THE YEAR OF THE TROMBONE
A feature article in the Winter edition of the fancy, bi-lingual, Parisian fashion magazine ‘Paradis.’
Any musical instrument nicknamed “slush pump” which is played by a “boneman” cannot be considered sexy.
The master bebop trombonist J.J. Johnson described the instrument as “ungainly, awkward, beastly.”
Practicing it for hours every day takes dedication, and a well-developed sense of irony. It is hard work to make the listener ignore how hard the trombone is to play.
The sound is made by blowing air through a tube unimpeded by man-made devices, and it has also been described as the closest instrumental sound to the human voice.
When I passed the audition to enter the High School of Music and Art, in New York, playing the accordion -popularly known as a “squeeze-box” - I was given a trombone as my required second instrument basically because I was a tall 14-year old who could reach the seventh position. So instead of squeezing, I was now pumping. Go figure. Bonemen tend to be tall, and attract willowy groupies with well-developed senses of irony.
What do you call a woman who is on the arm of a trombone player?
Chorales of its ancestor the sackbut played religious music on 16th century German church towers.
Hector Berlioz said it had “nobility and grandeur.” Johannes Brahms called the trombone: “The Voice of God.” Monteverdi wrote for five trombones in his opera “Orfeo.” There is a famous trombone solo in Mozart’s “Requiem.” Felix Mendelssohn cautioned that it was “too sacred for frequent use.”
A trombone can be dangerous as well as sacred – slides have been known to kill other instrumentalists standing too close in front of them in marching bands. You need plenty of elbow-room for the required awkward arm movements. Spit accumulates in the tubes, front and back, and the efficient emptying of spit is a prime skill on the instrument. Ironic trombonists enjoy blowing spit balls at their band mates through their unimpeded tubes.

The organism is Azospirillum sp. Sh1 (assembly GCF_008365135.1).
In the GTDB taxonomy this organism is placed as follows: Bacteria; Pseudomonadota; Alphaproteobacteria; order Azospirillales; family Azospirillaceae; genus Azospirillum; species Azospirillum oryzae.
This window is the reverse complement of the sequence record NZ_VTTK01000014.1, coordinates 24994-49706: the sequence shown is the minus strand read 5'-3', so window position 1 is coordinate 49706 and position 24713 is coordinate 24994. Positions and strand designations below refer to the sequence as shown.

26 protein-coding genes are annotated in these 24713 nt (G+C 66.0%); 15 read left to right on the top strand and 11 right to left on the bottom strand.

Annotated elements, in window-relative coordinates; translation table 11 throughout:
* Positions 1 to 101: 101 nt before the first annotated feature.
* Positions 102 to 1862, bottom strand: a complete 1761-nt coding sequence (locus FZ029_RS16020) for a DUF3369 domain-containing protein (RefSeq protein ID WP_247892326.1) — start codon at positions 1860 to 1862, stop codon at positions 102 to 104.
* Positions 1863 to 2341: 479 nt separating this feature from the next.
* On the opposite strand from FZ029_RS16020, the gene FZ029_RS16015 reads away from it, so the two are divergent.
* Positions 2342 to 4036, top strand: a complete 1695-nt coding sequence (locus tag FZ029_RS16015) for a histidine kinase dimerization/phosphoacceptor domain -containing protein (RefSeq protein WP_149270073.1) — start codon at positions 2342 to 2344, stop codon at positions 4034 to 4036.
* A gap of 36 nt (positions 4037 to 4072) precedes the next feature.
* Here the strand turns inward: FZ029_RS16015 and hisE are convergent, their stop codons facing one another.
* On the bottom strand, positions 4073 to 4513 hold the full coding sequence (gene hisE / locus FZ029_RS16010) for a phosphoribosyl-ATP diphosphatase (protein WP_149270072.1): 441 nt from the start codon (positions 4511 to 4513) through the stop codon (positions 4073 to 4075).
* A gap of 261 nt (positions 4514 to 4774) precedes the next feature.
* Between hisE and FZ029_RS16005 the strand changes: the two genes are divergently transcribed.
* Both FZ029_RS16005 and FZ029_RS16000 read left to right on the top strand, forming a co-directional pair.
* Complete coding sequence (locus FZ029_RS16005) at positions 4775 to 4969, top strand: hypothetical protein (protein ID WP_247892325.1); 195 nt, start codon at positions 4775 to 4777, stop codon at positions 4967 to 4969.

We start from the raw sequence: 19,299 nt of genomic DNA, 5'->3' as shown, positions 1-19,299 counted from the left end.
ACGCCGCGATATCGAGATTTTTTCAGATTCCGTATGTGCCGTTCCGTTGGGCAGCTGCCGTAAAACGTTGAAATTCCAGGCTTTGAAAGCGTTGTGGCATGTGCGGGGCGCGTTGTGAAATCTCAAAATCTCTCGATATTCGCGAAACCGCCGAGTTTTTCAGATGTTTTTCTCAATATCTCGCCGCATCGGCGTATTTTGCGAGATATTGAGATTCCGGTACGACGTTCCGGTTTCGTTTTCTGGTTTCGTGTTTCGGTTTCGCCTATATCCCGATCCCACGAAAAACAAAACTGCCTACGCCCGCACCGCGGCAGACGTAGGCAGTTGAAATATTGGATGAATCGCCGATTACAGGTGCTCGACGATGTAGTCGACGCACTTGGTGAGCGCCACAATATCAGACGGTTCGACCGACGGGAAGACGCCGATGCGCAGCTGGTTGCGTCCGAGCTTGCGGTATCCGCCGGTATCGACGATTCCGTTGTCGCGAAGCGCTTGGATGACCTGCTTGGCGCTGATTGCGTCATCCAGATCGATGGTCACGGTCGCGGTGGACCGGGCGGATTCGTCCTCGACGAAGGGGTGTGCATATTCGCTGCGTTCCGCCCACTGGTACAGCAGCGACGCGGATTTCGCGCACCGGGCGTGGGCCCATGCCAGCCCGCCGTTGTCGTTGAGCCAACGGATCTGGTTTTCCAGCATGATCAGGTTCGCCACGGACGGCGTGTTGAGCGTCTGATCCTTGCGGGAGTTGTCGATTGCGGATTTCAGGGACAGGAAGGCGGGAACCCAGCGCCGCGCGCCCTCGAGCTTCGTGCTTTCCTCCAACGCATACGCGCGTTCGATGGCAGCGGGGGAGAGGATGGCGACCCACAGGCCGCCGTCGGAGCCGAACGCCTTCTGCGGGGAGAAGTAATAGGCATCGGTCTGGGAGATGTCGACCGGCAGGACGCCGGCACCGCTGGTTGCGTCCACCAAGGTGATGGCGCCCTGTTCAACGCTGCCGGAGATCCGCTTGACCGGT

What is the height of optimism?
A trombone player with a beeper
The only safe place for an unimpeded tube in turn-of-the-century New Orleans jazz parades was on the end of the wagon – the style became known as “tailgate.” Also known as a “trambone,” it grew as a solo instrument in the dance bands of Tommy Dorsey and Glenn Miller. Jack Teagarden, Dickie Wells, and Trummie Young increased its range of expression in the front lines of swing combos. J.J. Johnson added speed and elegance. The two-trombone quintet “Jay and Kai” (J.J. and Kai Winding) was a rare combination of quality and commercial success in the 1960s.
Jimmy Knepper, a kind of bebop Teagarden, was as essential to the sound of Charles Mingus as Johnny Hodges was to Duke Ellington. When, in the 1980s, I sat in the trombone section next to Knepper during a tour of Switzerland and Germany with the George Gruntz Concert Jazz Band, I kept peeking over to see how he did the amazing stuff I was hearing. He seemed to be re-inventing the overtone series with his creative false-positioning, and his sound was close to the God of your choice.
When we had a night off in Zurich, and I asked him to join me for dinner, he replied: “No thanks, I think I’ll go up to my room and mope.” Knepper had the sort of eccentric, moping creativity you might expect from someone whose name begins with a silent letter, and who could play such a clumsy device with so much grace and beauty.
What’s the difference between a frog and a trombone player crossing the street?
The frog is going to a gig.
Hush now, don’t laugh. Thanks to a large degree to the innovations of the jazz players, and to the African tradition of polyrhythmic grooves finally being taught in serious conservatories, symphonic trombonists have been getting much more sophisticated lately.
Breaking news. There will be four-count-em-four major orchestral trombone concertos in the United States this season - with the Chicago Symphony Orchestra, the New York Philharmonic, and the Harrisburg and Hartford symphony orchestras. This is no joke. The New York Times has called 2007 “the year of the trombone.”
A trombone player’s car is stolen, his horn was in it. When the police call to say they found it, he rushes down to the station. He opens the trunk with trepidation, and he sees – two trombones.